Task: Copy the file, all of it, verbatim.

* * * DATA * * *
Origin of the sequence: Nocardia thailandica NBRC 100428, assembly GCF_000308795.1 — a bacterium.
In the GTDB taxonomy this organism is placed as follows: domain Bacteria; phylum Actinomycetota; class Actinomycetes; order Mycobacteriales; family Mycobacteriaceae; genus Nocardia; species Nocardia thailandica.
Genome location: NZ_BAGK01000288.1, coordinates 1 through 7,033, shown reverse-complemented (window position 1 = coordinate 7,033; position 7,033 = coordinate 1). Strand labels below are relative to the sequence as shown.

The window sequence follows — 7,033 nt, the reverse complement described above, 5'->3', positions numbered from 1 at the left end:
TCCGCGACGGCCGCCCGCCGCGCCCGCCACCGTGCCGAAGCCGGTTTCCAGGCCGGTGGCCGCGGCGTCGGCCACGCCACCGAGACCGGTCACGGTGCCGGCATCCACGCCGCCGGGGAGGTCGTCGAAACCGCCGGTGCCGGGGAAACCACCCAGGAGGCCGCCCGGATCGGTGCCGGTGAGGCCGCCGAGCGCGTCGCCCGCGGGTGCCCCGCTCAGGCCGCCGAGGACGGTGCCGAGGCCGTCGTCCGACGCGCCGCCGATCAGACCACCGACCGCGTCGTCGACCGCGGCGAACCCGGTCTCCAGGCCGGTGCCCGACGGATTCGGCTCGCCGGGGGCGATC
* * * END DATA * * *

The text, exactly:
Origin of the sequence: Nocardia thailandica NBRC 100428, assembly GCF_000308795.1 — a bacterium.
In the GTDB taxonomy this organism is placed as follows: domain Bacteria; phylum Actinomycetota; class Actinomycetes; order Mycobacteriales; family Mycobacteriaceae; genus Nocardia; species Nocardia thailandica.
Genome location: NZ_BAGK01000288.1, coordinates 1 through 7,033, shown reverse-complemented (window position 1 = coordinate 7,033; position 7,033 = coordinate 1). Strand labels below are relative to the sequence as shown.

The window sequence follows — 7,033 nt, the reverse complement described above, 5'->3', positions numbered from 1 at the left end:
TCCGCGACGGCCGCCCGCCGCGCCCGCCACCGTGCCGAAGCCGGTTTCCAGGCCGGTGGCCGCGGCGTCGGCCACGCCACCGAGACCGGTCACGGTGCCGGCATCCACGCCGCCGGGGAGGTCGTCGAAACCGCCGGTGCCGGGGAAACCACCCAGGAGGCCGCCCGGATCGGTGCCGGTGAGGCCGCCGAGCGCGTCGCCCGCGGGTGCCCCGCTCAGGCCGCCGAGGACGGTGCCGAGGCCGTCGTCCGACGCGCCGCCGATCAGACCACCGACCGCGTCGTCGACCGCGGCGAACCCGGTCTCCAGGCCGGTGCCCGACGGATTCGGCTCGCCGGGGGCGATC